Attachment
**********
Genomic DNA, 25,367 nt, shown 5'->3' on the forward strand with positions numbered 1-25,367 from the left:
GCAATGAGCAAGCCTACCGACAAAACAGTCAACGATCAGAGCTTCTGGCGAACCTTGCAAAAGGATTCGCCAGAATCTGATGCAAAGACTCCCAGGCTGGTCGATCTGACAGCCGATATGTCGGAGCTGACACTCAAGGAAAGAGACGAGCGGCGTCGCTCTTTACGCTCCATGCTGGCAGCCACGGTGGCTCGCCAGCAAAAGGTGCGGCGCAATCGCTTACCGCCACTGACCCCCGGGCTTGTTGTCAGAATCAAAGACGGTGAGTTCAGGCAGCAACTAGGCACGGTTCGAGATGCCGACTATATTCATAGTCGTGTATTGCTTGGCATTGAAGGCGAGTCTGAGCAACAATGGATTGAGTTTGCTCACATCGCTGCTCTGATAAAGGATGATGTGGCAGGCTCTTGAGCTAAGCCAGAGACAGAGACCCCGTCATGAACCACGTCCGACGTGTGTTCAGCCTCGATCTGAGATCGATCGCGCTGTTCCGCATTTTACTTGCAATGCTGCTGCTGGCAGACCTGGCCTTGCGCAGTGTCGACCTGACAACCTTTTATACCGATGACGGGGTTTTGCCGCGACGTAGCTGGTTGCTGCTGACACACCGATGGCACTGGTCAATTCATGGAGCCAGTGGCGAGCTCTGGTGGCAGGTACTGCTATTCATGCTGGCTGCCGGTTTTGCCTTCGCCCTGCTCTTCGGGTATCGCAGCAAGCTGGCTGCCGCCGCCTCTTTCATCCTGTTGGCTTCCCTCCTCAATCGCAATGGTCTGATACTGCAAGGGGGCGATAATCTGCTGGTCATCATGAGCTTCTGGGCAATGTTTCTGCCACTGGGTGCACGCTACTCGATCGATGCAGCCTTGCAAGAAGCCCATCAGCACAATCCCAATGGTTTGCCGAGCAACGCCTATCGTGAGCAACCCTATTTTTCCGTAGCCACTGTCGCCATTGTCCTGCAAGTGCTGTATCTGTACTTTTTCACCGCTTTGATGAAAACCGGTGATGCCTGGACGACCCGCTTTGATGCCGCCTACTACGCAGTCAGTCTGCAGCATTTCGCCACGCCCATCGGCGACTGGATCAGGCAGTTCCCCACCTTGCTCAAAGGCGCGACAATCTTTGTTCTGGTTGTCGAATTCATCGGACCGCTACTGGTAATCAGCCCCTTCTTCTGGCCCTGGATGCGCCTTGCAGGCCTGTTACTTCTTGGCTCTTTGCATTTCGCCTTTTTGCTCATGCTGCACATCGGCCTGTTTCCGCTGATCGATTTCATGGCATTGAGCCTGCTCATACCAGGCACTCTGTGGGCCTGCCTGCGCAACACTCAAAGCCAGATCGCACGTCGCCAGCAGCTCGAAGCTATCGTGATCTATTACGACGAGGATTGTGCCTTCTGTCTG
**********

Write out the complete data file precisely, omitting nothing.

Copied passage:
Genomic DNA, 25,367 nt, shown 5'->3' on the forward strand with positions numbered 1-25,367 from the left:
GCAATGAGCAAGCCTACCGACAAAACAGTCAACGATCAGAGCTTCTGGCGAACCTTGCAAAAGGATTCGCCAGAATCTGATGCAAAGACTCCCAGGCTGGTCGATCTGACAGCCGATATGTCGGAGCTGACACTCAAGGAAAGAGACGAGCGGCGTCGCTCTTTACGCTCCATGCTGGCAGCCACGGTGGCTCGCCAGCAAAAGGTGCGGCGCAATCGCTTACCGCCACTGACCCCCGGGCTTGTTGTCAGAATCAAAGACGGTGAGTTCAGGCAGCAACTAGGCACGGTTCGAGATGCCGACTATATTCATAGTCGTGTATTGCTTGGCATTGAAGGCGAGTCTGAGCAACAATGGATTGAGTTTGCTCACATCGCTGCTCTGATAAAGGATGATGTGGCAGGCTCTTGAGCTAAGCCAGAGACAGAGACCCCGTCATGAACCACGTCCGACGTGTGTTCAGCCTCGATCTGAGATCGATCGCGCTGTTCCGCATTTTACTTGCAATGCTGCTGCTGGCAGACCTGGCCTTGCGCAGTGTCGACCTGACAACCTTTTATACCGATGACGGGGTTTTGCCGCGACGTAGCTGGTTGCTGCTGACACACCGATGGCACTGGTCAATTCATGGAGCCAGTGGCGAGCTCTGGTGGCAGGTACTGCTATTCATGCTGGCTGCCGGTTTTGCCTTCGCCCTGCTCTTCGGGTATCGCAGCAAGCTGGCTGCCGCCGCCTCTTTCATCCTGTTGGCTTCCCTCCTCAATCGCAATGGTCTGATACTGCAAGGGGGCGATAATCTGCTGGTCATCATGAGCTTCTGGGCAATGTTTCTGCCACTGGGTGCACGCTACTCGATCGATGCAGCCTTGCAAGAAGCCCATCAGCACAATCCCAATGGTTTGCCGAGCAACGCCTATCGTGAGCAACCCTATTTTTCCGTAGCCACTGTCGCCATTGTCCTGCAAGTGCTGTATCTGTACTTTTTCACCGCTTTGATGAAAACCGGTGATGCCTGGACGACCCGCTTTGATGCCGCCTACTACGCAGTCAGTCTGCAGCATTTCGCCACGCCCATCGGCGACTGGATCAGGCAGTTCCCCACCTTGCTCAAAGGCGCGACAATCTTTGTTCTGGTTGTCGAATTCATCGGACCGCTACTGGTAATCAGCCCCTTCTTCTGGCCCTGGATGCGCCTTGCAGGCCTGTTACTTCTTGGCTCTTTGCATTTCGCCTTTTTGCTCATGCTGCACATCGGCCTGTTTCCGCTGATCGATTTCATGGCATTGAGCCTGCTCATACCAGGCACTCTGTGGGCCTGCCTGCGCAACACTCAAAGCCAGATCGCACGTCGCCAGCAGCTCGAAGCTATCGTGATCTATTACGACGAGGATTGTGCCTTCTGTCTG